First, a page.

British Prime Minister David Cameron said on Friday a second Scottish independence referendum was “not remotely on the cards”, but he would consider nationalist demands for greater powers to be devolved from London to Scotland.
Cameron was speaking after meeting Scotland’s secessionist leader Nicola Sturgeon in Edinburgh, the Scottish capital, just over a week after her Scottish National Party (SNP) won almost every seat in Scotland in the general election, straining Britain’s unity nine months after a referendum saved it.
Scots rejected independence last year by 55-45 percent, and asked whether he would veto another such referendum, Cameron told the BBC: “I don’t think it’s remotely on the cards.”
“I’m very clear: we had a referendum, it had a decisive outcome. The choice now is what sort of future for Scotland in the United Kingdom.”
Basking in the afterglow of her party’s stunning victory last week when it won 56 of 59 Scottish seats in the United Kingdom’s parliament, Sturgeon used the meeting to tell Cameron she wanted him to go well beyond an existing deal to grant more powers to the devolved Scottish government.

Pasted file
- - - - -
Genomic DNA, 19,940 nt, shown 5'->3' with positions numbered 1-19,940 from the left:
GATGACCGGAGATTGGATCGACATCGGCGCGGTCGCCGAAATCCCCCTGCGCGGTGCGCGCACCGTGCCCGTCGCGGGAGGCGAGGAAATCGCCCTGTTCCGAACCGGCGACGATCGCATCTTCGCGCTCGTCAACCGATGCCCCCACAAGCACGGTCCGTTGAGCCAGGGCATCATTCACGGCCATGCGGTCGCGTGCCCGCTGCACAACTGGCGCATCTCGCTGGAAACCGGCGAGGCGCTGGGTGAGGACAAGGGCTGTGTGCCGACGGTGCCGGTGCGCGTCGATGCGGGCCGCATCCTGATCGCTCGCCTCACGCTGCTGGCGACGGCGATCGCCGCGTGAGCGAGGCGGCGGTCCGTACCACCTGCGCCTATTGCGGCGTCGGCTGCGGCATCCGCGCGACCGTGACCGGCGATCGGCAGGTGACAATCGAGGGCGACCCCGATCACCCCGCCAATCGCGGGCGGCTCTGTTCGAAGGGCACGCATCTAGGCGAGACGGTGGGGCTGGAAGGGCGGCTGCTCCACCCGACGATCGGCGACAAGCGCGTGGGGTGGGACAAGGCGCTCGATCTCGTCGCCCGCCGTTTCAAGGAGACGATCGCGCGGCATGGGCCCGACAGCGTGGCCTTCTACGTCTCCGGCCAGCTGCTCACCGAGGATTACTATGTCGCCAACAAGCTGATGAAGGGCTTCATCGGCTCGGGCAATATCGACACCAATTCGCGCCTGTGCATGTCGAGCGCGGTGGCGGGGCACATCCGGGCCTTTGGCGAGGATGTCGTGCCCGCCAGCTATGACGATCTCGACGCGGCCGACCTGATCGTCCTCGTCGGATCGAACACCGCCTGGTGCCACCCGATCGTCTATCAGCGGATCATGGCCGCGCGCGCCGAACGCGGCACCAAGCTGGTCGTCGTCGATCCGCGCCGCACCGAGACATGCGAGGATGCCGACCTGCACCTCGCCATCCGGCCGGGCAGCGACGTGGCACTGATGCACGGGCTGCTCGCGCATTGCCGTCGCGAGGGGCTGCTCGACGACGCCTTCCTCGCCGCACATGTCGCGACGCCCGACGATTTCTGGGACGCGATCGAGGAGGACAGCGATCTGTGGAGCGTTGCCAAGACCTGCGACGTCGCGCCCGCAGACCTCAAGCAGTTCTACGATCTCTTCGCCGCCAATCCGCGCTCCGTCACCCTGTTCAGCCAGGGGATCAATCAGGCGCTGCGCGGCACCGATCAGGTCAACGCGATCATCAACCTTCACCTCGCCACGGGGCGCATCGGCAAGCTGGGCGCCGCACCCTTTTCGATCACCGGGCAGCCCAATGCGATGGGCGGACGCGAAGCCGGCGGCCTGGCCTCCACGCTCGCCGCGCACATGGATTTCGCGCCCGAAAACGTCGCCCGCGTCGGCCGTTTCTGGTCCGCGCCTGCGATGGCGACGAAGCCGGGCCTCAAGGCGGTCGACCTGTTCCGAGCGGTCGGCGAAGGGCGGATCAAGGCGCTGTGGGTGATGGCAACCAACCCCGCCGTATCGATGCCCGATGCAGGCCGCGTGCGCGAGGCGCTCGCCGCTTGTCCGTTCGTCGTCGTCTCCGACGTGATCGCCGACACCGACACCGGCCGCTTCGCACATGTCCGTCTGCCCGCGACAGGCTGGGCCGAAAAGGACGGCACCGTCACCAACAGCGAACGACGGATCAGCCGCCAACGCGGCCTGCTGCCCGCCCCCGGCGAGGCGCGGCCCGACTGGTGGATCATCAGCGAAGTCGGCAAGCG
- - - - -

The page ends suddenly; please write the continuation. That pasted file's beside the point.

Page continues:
Although Cameron’s Conservatives performed strongly in England and won an overall UK-wide majority, they won just one seat in Scotland.
Content is for general information purposes only. It is not investment advice or a solution to buy or sell securities. Opinions are the authors; not necessarily that of OANDA Business Information & Services, Inc. or any of its affiliates, subsidiaries, officers or directors. If you would like to reproduce or redistribute any of the content found on MarketPulse, an award winning forex, commodities and global indices analysis and news site service produced by OANDA Business Information & Services, Inc., please access the RSS feed or contact us at email@example.com. Visit https://www.marketpulse.com/ to find out more about the beat of the global markets. © 2023 OANDA Business Information & Services Inc.